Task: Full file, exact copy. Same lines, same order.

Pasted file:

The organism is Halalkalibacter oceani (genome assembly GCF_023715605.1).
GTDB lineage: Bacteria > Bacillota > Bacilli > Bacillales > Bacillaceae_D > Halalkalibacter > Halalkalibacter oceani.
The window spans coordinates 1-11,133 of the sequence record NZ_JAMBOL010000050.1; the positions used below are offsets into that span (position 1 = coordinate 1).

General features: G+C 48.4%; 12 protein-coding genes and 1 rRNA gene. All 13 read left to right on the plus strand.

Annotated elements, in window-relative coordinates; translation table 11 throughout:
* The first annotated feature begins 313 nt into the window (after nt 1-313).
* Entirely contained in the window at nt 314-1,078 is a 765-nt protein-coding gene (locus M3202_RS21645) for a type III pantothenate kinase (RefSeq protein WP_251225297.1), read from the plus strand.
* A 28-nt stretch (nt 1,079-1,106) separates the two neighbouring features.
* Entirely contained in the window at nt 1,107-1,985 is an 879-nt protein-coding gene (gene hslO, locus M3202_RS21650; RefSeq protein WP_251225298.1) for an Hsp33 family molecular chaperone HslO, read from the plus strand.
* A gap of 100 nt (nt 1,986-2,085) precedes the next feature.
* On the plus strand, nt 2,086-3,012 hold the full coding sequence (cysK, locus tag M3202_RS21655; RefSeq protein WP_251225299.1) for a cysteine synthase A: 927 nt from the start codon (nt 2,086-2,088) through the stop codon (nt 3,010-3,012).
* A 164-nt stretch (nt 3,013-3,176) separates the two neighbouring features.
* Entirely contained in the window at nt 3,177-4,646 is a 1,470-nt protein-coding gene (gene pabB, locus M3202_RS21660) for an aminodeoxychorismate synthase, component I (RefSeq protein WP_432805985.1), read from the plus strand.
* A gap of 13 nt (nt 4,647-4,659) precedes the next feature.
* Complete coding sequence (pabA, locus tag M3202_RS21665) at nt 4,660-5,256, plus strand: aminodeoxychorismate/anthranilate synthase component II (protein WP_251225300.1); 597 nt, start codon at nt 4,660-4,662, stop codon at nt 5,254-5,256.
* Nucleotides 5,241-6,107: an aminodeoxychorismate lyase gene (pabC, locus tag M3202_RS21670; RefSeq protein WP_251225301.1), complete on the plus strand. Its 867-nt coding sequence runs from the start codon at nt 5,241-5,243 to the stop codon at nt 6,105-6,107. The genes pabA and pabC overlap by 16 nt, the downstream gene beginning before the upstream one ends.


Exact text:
The organism is Halalkalibacter oceani (genome assembly GCF_023715605.1).
GTDB lineage: Bacteria > Bacillota > Bacilli > Bacillales > Bacillaceae_D > Halalkalibacter > Halalkalibacter oceani.
The window spans coordinates 1-11,133 of the sequence record NZ_JAMBOL010000050.1; the positions used below are offsets into that span (position 1 = coordinate 1).

General features: G+C 48.4%; 12 protein-coding genes and 1 rRNA gene. All 13 read left to right on the plus strand.

Annotated elements, in window-relative coordinates; translation table 11 throughout:
* The first annotated feature begins 313 nt into the window (after nt 1-313).
* Entirely contained in the window at nt 314-1,078 is a 765-nt protein-coding gene (locus M3202_RS21645) for a type III pantothenate kinase (RefSeq protein WP_251225297.1), read from the plus strand.
* A 28-nt stretch (nt 1,079-1,106) separates the two neighbouring features.
* Entirely contained in the window at nt 1,107-1,985 is an 879-nt protein-coding gene (gene hslO, locus M3202_RS21650; RefSeq protein WP_251225298.1) for an Hsp33 family molecular chaperone HslO, read from the plus strand.
* A gap of 100 nt (nt 1,986-2,085) precedes the next feature.
* On the plus strand, nt 2,086-3,012 hold the full coding sequence (cysK, locus tag M3202_RS21655; RefSeq protein WP_251225299.1) for a cysteine synthase A: 927 nt from the start codon (nt 2,086-2,088) through the stop codon (nt 3,010-3,012).
* A 164-nt stretch (nt 3,013-3,176) separates the two neighbouring features.
* Entirely contained in the window at nt 3,177-4,646 is a 1,470-nt protein-coding gene (gene pabB, locus M3202_RS21660) for an aminodeoxychorismate synthase, component I (RefSeq protein WP_432805985.1), read from the plus strand.
* A gap of 13 nt (nt 4,647-4,659) precedes the next feature.
* Complete coding sequence (pabA, locus tag M3202_RS21665) at nt 4,660-5,256, plus strand: aminodeoxychorismate/anthranilate synthase component II (protein WP_251225300.1); 597 nt, start codon at nt 4,660-4,662, stop codon at nt 5,254-5,256.
* Nucleotides 5,241-6,107: an aminodeoxychorismate lyase gene (pabC, locus tag M3202_RS21670; RefSeq protein WP_251225301.1), complete on the plus strand. Its 867-nt coding sequence runs from the start codon at nt 5,241-5,243 to the stop codon at nt 6,105-6,107. The genes pabA and pabC overlap by 16 nt, the downstream gene beginning before the upstream one ends.